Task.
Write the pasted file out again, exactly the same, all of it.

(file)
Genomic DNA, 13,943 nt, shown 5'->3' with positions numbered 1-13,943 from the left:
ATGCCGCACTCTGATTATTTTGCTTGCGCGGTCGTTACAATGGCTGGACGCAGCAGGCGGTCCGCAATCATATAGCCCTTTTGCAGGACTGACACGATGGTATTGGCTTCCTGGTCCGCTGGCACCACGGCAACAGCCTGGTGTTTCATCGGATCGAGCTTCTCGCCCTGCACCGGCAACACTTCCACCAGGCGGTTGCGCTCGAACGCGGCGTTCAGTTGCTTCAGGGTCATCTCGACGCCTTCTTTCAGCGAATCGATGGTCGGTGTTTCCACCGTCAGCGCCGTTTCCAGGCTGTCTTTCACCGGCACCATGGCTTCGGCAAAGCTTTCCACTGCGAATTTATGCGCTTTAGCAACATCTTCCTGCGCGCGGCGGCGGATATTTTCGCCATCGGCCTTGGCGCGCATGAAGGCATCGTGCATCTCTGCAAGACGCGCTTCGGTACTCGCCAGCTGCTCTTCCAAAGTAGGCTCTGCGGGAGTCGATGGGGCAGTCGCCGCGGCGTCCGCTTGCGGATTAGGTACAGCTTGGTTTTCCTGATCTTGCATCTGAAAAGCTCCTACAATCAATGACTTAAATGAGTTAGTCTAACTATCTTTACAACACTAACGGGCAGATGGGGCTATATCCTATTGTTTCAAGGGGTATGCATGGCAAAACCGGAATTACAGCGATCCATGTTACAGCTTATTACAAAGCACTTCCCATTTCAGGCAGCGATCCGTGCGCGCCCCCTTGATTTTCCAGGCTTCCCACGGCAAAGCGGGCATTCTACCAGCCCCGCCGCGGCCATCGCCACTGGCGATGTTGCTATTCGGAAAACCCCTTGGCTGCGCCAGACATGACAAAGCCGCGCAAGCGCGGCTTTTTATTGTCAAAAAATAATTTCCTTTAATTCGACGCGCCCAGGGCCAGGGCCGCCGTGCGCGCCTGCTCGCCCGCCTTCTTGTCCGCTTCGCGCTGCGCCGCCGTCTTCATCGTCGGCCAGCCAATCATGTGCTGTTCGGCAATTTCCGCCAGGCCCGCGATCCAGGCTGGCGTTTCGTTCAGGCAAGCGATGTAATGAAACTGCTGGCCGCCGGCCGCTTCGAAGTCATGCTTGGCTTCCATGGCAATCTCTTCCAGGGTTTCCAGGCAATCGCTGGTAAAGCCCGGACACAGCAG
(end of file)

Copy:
Genomic DNA, 13,943 nt, shown 5'->3' with positions numbered 1-13,943 from the left:
ATGCCGCACTCTGATTATTTTGCTTGCGCGGTCGTTACAATGGCTGGACGCAGCAGGCGGTCCGCAATCATATAGCCCTTTTGCAGGACTGACACGATGGTATTGGCTTCCTGGTCCGCTGGCACCACGGCAACAGCCTGGTGTTTCATCGGATCGAGCTTCTCGCCCTGCACCGGCAACACTTCCACCAGGCGGTTGCGCTCGAACGCGGCGTTCAGTTGCTTCAGGGTCATCTCGACGCCTTCTTTCAGCGAATCGATGGTCGGTGTTTCCACCGTCAGCGCCGTTTCCAGGCTGTCTTTCACCGGCACCATGGCTTCGGCAAAGCTTTCCACTGCGAATTTATGCGCTTTAGCAACATCTTCCTGCGCGCGGCGGCGGATATTTTCGCCATCGGCCTTGGCGCGCATGAAGGCATCGTGCATCTCTGCAAGACGCGCTTCGGTACTCGCCAGCTGCTCTTCCAAAGTAGGCTCTGCGGGAGTCGATGGGGCAGTCGCCGCGGCGTCCGCTTGCGGATTAGGTACAGCTTGGTTTTCCTGATCTTGCATCTGAAAAGCTCCTACAATCAATGACTTAAATGAGTTAGTCTAACTATCTTTACAACACTAACGGGCAGATGGGGCTATATCCTATTGTTTCAAGGGGTATGCATGGCAAAACCGGAATTACAGCGATCCATGTTACAGCTTATTACAAAGCACTTCCCATTTCAGGCAGCGATCCGTGCGCGCCCCCTTGATTTTCCAGGCTTCCCACGGCAAAGCGGGCATTCTACCAGCCCCGCCGCGGCCATCGCCACTGGCGATGTTGCTATTCGGAAAACCCCTTGGCTGCGCCAGACATGACAAAGCCGCGCAAGCGCGGCTTTTTATTGTCAAAAAATAATTTCCTTTAATTCGACGCGCCCAGGGCCAGGGCCGCCGTGCGCGCCTGCTCGCCCGCCTTCTTGTCCGCTTCGCGCTGCGCCGCCGTCTTCATCGTCGGCCAGCCAATCATGTGCTGTTCGGCAATTTCCGCCAGGCCCGCGATCCAGGCTGGCGTTTCGTTCAGGCAAGCGATGTAATGAAACTGCTGGCCGCCGGCCGCTTCGAAGTCATGCTTGGCTTCCATGGCAATCTCTTCCAGGGTTTCCAGGCAATCGCTGGTAAAGCCCGGACACAGCAG